Unless we intend to abandon rationality, it is apparent that in some circumstances you can not have two opposing actions simultaneously. You can not have your cake and eat it too. You can not go up to get down. If you kill someone, they can not be alive. Yes, there are paradoxes, yes there are gray areas. but gray areas and paradoxes have never been the points upon which men construct their ethics, philosophy, science, or law. These things, if they are to grow and flourish, must be constructed on a solid and cohesive foundation of "first principles" from which all further action may rationally proceed.
The assumptions on which man rationally constructs his social frameworks constitute his "worldview". Everyone has a world view. Whether he realizes it or not, he has at some point formed assumptions about what it is to be human and acts accordingly. A worldview then is nothing more than a set of presuppositions that we act on. A cultural worldview is nothing more than the set of socially agreed "first assumptions" from which national policy rationally proceeds.
Every worldview attempts to answer the three fundamental human questions:
* What is man?
* What is wrong with the world?
* Can we make it better?
The first question is critical to the discussion at hand. It begs the question "Where did man come from?" And this is the ultimate question on which all ethics, all morality, and by inference all policy and culture rest. Prior to the emergence of modern bio-technologies, Western culture managed to evade this question, to quietly ignore it. But the advent of modern bio-technologies has once again returned us to the elephant in the room which we all had hoped to ignore. " What is the origin and nature of man?"
In a rational world, our bio-policy is dictated by our ethics, our ethics is dictated by our worldview, and our worldview is dictated by our assumptions concerning the origin and nature of man. Ethics can not be a gray area. If we treat it as such, we will find ourselves unable to act in, much less to lead in the coming bio-tech age. It is imperative that American policy makers decide on a cohesive frame of reference and then act accordingly. What will be the idea behind our action? The assumption that man is the creation and design of an intelligent being, or that he is the result of chance evolutionary processes? Is man a unique creation or an organic phenomenon in process? Will we assume the existence of an eternal Supreme Being or the eternal existence of uncreated matter?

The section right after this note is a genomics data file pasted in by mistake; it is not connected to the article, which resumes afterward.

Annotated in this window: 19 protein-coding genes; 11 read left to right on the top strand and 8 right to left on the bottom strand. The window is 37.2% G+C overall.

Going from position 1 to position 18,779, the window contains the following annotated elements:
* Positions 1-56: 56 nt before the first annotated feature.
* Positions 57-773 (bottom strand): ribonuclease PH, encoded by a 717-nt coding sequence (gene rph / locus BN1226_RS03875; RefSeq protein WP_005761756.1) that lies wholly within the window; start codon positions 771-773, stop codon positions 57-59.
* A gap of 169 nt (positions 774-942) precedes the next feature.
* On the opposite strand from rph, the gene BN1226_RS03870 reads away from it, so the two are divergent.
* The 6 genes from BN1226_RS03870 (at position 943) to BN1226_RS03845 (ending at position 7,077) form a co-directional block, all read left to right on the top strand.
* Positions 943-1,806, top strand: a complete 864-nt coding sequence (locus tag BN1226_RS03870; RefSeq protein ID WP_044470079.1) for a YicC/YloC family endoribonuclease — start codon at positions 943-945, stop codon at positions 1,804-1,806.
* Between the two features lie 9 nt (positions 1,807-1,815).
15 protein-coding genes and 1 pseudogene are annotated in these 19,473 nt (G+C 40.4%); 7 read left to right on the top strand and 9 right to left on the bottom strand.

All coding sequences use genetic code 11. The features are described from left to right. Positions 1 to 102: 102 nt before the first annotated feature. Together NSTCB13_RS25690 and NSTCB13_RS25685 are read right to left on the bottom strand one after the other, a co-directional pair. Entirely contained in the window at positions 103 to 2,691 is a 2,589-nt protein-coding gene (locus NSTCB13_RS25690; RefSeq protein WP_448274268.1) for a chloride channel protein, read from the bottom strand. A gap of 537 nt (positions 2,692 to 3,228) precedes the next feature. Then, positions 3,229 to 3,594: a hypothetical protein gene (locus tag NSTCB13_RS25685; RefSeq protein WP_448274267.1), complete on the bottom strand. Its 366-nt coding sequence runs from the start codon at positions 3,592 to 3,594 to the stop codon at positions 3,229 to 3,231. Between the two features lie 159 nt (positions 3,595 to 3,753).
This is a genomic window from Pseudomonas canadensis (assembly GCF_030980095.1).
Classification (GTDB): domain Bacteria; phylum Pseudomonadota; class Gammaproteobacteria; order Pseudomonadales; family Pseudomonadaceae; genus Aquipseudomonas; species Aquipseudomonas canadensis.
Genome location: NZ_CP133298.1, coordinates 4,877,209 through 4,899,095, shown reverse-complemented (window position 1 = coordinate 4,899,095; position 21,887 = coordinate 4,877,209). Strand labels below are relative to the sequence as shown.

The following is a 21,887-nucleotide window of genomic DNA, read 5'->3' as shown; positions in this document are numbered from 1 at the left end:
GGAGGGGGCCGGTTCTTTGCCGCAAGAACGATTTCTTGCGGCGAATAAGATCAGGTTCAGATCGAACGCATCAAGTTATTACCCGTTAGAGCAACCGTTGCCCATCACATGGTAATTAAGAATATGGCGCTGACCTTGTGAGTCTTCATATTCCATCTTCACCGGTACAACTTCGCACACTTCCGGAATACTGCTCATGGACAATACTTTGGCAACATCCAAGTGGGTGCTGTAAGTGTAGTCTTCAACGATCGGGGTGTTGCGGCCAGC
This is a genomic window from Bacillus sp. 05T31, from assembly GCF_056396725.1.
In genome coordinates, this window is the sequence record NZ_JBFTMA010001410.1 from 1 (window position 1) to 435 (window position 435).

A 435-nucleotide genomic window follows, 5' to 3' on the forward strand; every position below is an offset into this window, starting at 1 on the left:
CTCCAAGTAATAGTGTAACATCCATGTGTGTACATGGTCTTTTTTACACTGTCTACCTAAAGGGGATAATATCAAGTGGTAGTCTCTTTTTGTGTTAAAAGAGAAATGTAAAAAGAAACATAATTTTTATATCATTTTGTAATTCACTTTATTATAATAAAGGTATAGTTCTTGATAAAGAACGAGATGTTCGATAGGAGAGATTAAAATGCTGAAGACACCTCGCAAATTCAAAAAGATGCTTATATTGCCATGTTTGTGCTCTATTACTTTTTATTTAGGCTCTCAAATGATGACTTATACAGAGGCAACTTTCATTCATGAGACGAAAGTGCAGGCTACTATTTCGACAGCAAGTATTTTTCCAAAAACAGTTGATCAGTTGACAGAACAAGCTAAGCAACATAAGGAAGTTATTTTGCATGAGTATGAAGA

Either way the question is answered, an assumption has been made. Nobel Prize winning physicist, Leon M. Lederman, agrees. He said:
"In the very beginning, there was a void, a curious form of vacuum, a nothingness containing no space, no time, no matter, no light, no sound. Yet the laws of nature were in place and this curious vacuum held potential. A story logically begins at the beginning, but this story is about the universe and unfortunately there are no data for the very beginnings--none, zero. We don't know anything about the universe until it reaches the mature age of a billion of a trillionth of a second. That is, some very short time after creation in the big bang. When you read or hear anything about the birth of the universe, someone is making it up--we are in the realm of philosophy. Only God knows what happened at the very beginning. "
Personhood asserts that the only rational basis for a pro-human policy in the 21st century is the historic Judeo/Christian view of man as created in the image of God. We also assert that the rational outcome of a materialist/evolutionary assumption is the transhumanist vision of emerging technologies unrestrained by archaic superstitions and ethics.